[ RadSafe ] Re: LNT= "practical" regulation?
robert.atkinson at genetix.com
Thu Mar 16 02:21:14 CST 2006
The UV analogy is interesting.
There is no regulatory (OSHA) limit for shortwave (254nm) UV exposure in the USA. I had a discussion with a UL inspector recently about this (he wanted to know the protection factor and life of an acrylic shielding door) he backed down when I presented this fact. There is a recommended limit by the American Conference of Governmental Industrial Hygienists (ACGIH). Given the known dangers of UV this seems rather strange.
From: radsafe-bounces at radlab.nl [mailto:radsafe-bounces at radlab.nl] On Behalf Of howard long
Sent: 15 March 2006 19:02
To: Bernard Cohen; Franz "Schönhofer
Cc: Rainer.Facius at dlr.de; radsafe at radlab.nl
Subject: [ RadSafe ] Re: LNT= "practical" regulation?
Closer analogy than air pollution regulation (and I considered being LA Public Health AP Control Officer 45 years ago) should be radiation in the wave length of ultra violet.
Like ionizing radiation and unlike air pollution, UV is not visible or smellable, but burns in high dosage (sunburn and sunlamp overexposure) but is needed in lower dosage (vitamin D absorbtion to prevent osteoporosis, etc).
Regulators, stop your lazy, frightening, horribly expensive, nuclear power inhibiting LNT fraud and expedite anything (like full-body CT scan) up to 10 rem/year!
Howard Long MD MPH
Bernard Cohen <blc+ at pitt.edu> wrote:
Franz Schönhofer wrote:
>John, as usual I agree with you. The LNT is a valuable tool for Radiation
>Protection Legislation - if not the only one acceptable and administrable.
I hardily disagree with this statement, as explained in my note in
the Bulletin of Canadian Nuclear Society a few years ago:
The alternative is to treat radiation as we treat chemical
pollutants. Using air pollution as an example, we limit concentrations
of SO2, nitrogen oxides, particulates, ozone, etc. Osborne says that
this is equivalent to assuming that dose rate, rather than integrated
dose determines the risk --a rather different scientific model-- but
that is a misinterpretation. For example, air pollution regulations
limit the number of days per year that specified pollution levels can be
exceeded. They were designed basically to make them practical to
implement. They are admittedly a very crude way of limiting exposures
without being specific about whether the important risk parameter is
dose rate, total dose with or without a threshold, or some combination
of these with other factors. But crude as it is, its crudeness is
consistent with the crudeness of our scientific understanding.
Using LNT for regulating radiation is very clearly a more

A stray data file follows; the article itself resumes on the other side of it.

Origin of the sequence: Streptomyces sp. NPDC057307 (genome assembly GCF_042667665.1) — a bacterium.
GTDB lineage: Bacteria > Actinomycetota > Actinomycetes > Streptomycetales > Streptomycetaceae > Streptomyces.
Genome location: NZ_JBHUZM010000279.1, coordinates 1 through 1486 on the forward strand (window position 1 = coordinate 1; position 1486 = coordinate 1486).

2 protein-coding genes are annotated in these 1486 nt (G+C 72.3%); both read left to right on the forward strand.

quantitative approach, much less crude than the air pollution method.
But that does not mean that it is better; the problem is that it is not
consistent with the crudeness of our scientific understanding. The fact
that it is more quantitative is a deceptive veneer of false pretense,
hiding the fact that it has no scientific basis. Osborne claims that it
is "prudent", but prudence is best judged by the results achieved. Let's
compare them on that basis.
The air pollution regulations, crude as they are, prevent
catastrophes like the 1930 Meuse Valley, the 1948 Donora (Pennsylvania),
and the 1952 London incidents, and they generally avoid identifiable
deaths. Most importantly, they give the public confidence that it is
being protected. The Mayor of Pittsburgh, a strong advocate for
environmental causes, will go to great lengths to attract new
industries, so long as they comply even marginally with air pollution
regulations, and the Pittsburgh public, which is highly sensitized to
air pollution problems, supports him on this. The Media give scant
attention to studies indicating that tens of thousands of Americans die
prematurely each year from air pollution; no one seems to be interested
as long as no victims are identifiably tied to the pollution..
How unsatisfactory is this situation? It allows our
technology to progress and to increase Society's wealth, and technology
and wealth create health, far outstripping the harm to health done by
the pollution. Air pollution may reduce our life expectancy by something
like 30 days, whereas technology and the wealth it has created have
increased our life expectancy by 30 years in this century, and life
expectancy is continually increasing
How well has the radiation-LNT approach to regulation worked?
For every little bit of radiation, we calculate the number of deaths,
and killing is something the Media are quick to report. People are moved
by such reports and view these deaths as real, perhaps even afflicting
themselves or their loved ones. The public has thus been driven insane
over fear of radiation, losing all contact with reality. As a result, we
have largely lost the benefits of nuclear power which could be averting
tens of thousands of deaths per year from air pollution (and also
solving other environmental problems like global warming, acid rain,
etc). We are losing many other benefits of radiation such as food
irradiation which could be averting millions of cases of food poisoning,
saving thousands of lives, each year. We are wasting our Society's
wealth on ridiculous clean-up programs at nuclear facilities; this
wasted wealth could save thousands of lives each year if it were spent
on biomedical research, on public health programs, or on highway safety.
In the light of these comparisons between the results of the
air pollution vs the radiation-LNT approaches to regulation, which is
the more prudent?
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